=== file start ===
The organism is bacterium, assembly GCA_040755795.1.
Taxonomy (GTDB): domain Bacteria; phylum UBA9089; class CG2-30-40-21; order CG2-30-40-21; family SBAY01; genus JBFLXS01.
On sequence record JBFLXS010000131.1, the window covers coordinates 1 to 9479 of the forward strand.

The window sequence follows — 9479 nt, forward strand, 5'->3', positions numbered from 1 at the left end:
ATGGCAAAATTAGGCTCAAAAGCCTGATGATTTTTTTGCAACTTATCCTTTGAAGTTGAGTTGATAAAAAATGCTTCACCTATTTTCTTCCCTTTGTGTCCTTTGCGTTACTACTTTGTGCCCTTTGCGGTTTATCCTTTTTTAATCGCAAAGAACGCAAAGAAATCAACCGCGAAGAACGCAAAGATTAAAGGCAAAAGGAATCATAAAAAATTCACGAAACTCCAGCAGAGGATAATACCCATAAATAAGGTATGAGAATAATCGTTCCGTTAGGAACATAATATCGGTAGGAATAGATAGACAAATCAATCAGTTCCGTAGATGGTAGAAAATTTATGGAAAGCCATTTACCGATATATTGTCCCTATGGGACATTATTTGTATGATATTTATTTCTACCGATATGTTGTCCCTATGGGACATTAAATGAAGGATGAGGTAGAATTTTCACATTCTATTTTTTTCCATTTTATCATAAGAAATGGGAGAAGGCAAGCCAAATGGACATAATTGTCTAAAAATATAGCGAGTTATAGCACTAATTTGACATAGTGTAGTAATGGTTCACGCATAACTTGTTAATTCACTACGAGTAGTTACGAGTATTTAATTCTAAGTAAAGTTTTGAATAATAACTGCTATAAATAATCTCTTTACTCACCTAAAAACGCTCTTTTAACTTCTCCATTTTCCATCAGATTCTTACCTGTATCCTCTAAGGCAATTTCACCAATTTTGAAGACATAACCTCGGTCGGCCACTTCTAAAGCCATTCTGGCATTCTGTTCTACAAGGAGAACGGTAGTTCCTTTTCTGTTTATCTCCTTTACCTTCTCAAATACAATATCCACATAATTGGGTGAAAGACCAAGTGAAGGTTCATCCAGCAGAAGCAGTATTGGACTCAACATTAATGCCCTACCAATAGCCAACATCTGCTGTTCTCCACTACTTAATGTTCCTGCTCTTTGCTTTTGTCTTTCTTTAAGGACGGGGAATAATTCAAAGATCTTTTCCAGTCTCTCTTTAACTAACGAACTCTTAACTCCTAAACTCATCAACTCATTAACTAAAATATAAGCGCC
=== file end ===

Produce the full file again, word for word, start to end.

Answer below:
The organism is bacterium, assembly GCA_040755795.1.
Taxonomy (GTDB): domain Bacteria; phylum UBA9089; class CG2-30-40-21; order CG2-30-40-21; family SBAY01; genus JBFLXS01.
On sequence record JBFLXS010000131.1, the window covers coordinates 1 to 9479 of the forward strand.

The window sequence follows — 9479 nt, forward strand, 5'->3', positions numbered from 1 at the left end:
ATGGCAAAATTAGGCTCAAAAGCCTGATGATTTTTTTGCAACTTATCCTTTGAAGTTGAGTTGATAAAAAATGCTTCACCTATTTTCTTCCCTTTGTGTCCTTTGCGTTACTACTTTGTGCCCTTTGCGGTTTATCCTTTTTTAATCGCAAAGAACGCAAAGAAATCAACCGCGAAGAACGCAAAGATTAAAGGCAAAAGGAATCATAAAAAATTCACGAAACTCCAGCAGAGGATAATACCCATAAATAAGGTATGAGAATAATCGTTCCGTTAGGAACATAATATCGGTAGGAATAGATAGACAAATCAATCAGTTCCGTAGATGGTAGAAAATTTATGGAAAGCCATTTACCGATATATTGTCCCTATGGGACATTATTTGTATGATATTTATTTCTACCGATATGTTGTCCCTATGGGACATTAAATGAAGGATGAGGTAGAATTTTCACATTCTATTTTTTTCCATTTTATCATAAGAAATGGGAGAAGGCAAGCCAAATGGACATAATTGTCTAAAAATATAGCGAGTTATAGCACTAATTTGACATAGTGTAGTAATGGTTCACGCATAACTTGTTAATTCACTACGAGTAGTTACGAGTATTTAATTCTAAGTAAAGTTTTGAATAATAACTGCTATAAATAATCTCTTTACTCACCTAAAAACGCTCTTTTAACTTCTCCATTTTCCATCAGATTCTTACCTGTATCCTCTAAGGCAATTTCACCAATTTTGAAGACATAACCTCGGTCGGCCACTTCTAAAGCCATTCTGGCATTCTGTTCTACAAGGAGAACGGTAGTTCCTTTTCTGTTTATCTCCTTTACCTTCTCAAATACAATATCCACATAATTGGGTGAAAGACCAAGTGAAGGTTCATCCAGCAGAAGCAGTATTGGACTCAACATTAATGCCCTACCAATAGCCAACATCTGCTGTTCTCCACTACTTAATGTTCCTGCTCTTTGCTTTTGTCTTTCTTTAAGGACGGGGAATAATTCAAAGATCTTTTCCAGTCTCTCTTTAACTAACGAACTCTTAACTCCTAAACTCATCAACTCATTAACTAAAATATAAGCGCC